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Lt. Col. Mike Lembke, right, an Army chaplain in Schweinfurt, Germany, has composed more than 400 songs in the past quarter century, and he plays them frequently for his military congregations. He and his son, Mike Jr., 16, left, have their own garage band that performs frequently with soldier/musicians as guests.

Lt. Col. Mike Lembke, right, an Army chaplain in Schweinfurt, Germany, has composed more than 400 songs in the past quarter century, and he plays them frequently for his military congregations. He and his son, Mike Jr., 16, left, have their own garage band that performs frequently with soldier/musicians as guests. (Steve Liewer / S&S)

SCHWEINFURT, Germany — For centuries, Christian ministers of every stripe have used music in their services to bring God’s message to the faithful.

Still, few have relied on music so completely as Lt. Col. Michael Lembke, 46, head chaplain for the 280th Base Support Battalion in Schweinfurt. On many Sundays, he will step down from the pulpit, grab his guitar, and play a rocking religious tune he has composed. Most of the time his son, Michael Jr., 16, joins him as a drummer or guitarist.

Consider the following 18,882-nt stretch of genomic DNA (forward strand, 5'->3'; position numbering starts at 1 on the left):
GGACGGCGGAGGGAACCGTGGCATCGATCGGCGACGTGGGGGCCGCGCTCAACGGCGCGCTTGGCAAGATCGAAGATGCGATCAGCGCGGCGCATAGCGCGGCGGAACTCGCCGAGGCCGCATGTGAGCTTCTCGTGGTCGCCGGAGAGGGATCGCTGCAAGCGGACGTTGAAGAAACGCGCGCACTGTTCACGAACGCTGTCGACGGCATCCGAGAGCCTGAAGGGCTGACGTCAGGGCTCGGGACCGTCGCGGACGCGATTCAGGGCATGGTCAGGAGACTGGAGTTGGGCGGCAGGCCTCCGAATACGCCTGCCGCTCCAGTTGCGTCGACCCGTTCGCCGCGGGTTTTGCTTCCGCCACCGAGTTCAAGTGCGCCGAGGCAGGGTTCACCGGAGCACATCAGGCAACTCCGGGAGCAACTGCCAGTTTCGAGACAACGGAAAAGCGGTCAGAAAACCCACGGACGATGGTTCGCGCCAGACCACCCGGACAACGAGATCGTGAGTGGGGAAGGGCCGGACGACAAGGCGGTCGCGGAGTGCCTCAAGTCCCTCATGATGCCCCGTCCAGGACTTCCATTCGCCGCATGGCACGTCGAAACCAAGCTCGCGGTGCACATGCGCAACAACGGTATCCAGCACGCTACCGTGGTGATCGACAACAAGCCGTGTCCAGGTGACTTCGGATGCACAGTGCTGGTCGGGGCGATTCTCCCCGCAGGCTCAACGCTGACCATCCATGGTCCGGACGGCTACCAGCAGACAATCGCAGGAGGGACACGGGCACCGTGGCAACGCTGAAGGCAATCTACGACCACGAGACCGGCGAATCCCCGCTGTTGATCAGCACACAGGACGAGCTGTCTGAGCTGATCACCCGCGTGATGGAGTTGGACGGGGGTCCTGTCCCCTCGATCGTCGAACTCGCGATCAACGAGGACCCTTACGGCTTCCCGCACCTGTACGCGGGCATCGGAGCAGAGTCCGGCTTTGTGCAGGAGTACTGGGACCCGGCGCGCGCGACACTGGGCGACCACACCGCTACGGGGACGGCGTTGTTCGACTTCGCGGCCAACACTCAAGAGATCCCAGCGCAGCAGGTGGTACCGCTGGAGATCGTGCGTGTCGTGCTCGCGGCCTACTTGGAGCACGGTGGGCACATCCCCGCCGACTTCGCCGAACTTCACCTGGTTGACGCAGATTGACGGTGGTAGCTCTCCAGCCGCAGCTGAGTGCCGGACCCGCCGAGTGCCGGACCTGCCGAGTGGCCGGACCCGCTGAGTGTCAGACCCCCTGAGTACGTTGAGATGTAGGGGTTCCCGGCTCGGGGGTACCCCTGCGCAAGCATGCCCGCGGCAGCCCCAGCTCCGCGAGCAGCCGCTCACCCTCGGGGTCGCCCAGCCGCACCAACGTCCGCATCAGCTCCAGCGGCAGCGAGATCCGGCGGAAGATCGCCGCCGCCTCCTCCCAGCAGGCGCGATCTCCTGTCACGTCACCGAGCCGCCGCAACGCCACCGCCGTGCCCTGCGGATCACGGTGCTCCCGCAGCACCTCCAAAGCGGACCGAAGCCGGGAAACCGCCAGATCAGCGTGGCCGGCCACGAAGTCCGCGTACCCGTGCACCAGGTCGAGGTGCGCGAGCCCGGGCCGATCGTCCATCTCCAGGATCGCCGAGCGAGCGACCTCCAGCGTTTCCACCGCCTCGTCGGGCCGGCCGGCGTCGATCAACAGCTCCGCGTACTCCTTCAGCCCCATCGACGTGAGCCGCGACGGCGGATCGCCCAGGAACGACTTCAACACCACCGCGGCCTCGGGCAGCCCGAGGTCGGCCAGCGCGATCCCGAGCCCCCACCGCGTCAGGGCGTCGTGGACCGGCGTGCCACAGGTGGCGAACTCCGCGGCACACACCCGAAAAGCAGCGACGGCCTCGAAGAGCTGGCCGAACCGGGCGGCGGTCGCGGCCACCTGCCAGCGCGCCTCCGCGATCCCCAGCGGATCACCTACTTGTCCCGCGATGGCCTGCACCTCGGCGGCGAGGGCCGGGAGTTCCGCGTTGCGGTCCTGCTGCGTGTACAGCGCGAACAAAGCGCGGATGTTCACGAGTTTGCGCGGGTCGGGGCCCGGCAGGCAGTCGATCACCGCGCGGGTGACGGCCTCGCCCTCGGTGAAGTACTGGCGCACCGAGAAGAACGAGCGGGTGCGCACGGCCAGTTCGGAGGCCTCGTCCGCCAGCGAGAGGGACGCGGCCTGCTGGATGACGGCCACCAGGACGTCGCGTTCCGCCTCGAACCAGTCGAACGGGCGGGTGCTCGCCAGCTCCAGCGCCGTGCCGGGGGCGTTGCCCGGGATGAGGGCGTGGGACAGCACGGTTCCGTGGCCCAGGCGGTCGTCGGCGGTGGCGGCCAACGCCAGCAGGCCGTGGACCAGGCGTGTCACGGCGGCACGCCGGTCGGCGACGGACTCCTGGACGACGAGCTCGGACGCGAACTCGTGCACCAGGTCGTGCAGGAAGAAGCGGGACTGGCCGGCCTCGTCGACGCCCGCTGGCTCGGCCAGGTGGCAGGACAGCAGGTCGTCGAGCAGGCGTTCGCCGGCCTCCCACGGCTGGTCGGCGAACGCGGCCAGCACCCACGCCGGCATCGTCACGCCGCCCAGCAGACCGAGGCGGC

“People really enjoy it,” said Pfc. Delfina Gripp, 22, a chaplain’s assistant who regularly attends Lembke’s services. “You’re guaranteed to hear a brand-new song you’ve never heard before.”

Although he’s never distributed them beyond family, friends and parishioners, Lembke has produced six CDs of music from the 400 or so songs he has written over the years.

He’s just completed the latest one, “Welcome Back, Heroes,” which features songs written since the Sept. 11, 2001, terrorist attacks. The Lembkes’ latest garage band, “The Mikes,” performed the same songs Dec. 3 at a concert to greet members of the 1st Infantry Division’s Schweinfurt-based 2nd Brigade, which had recently returned from a six-month peacekeeping tour in Kosovo.

Lembke knew as long ago as his early teens in Crawfordsville, Ind., that he would somehow bind together his two callings, music and faith. He grew up in a pious Lutheran family that also loved to sing.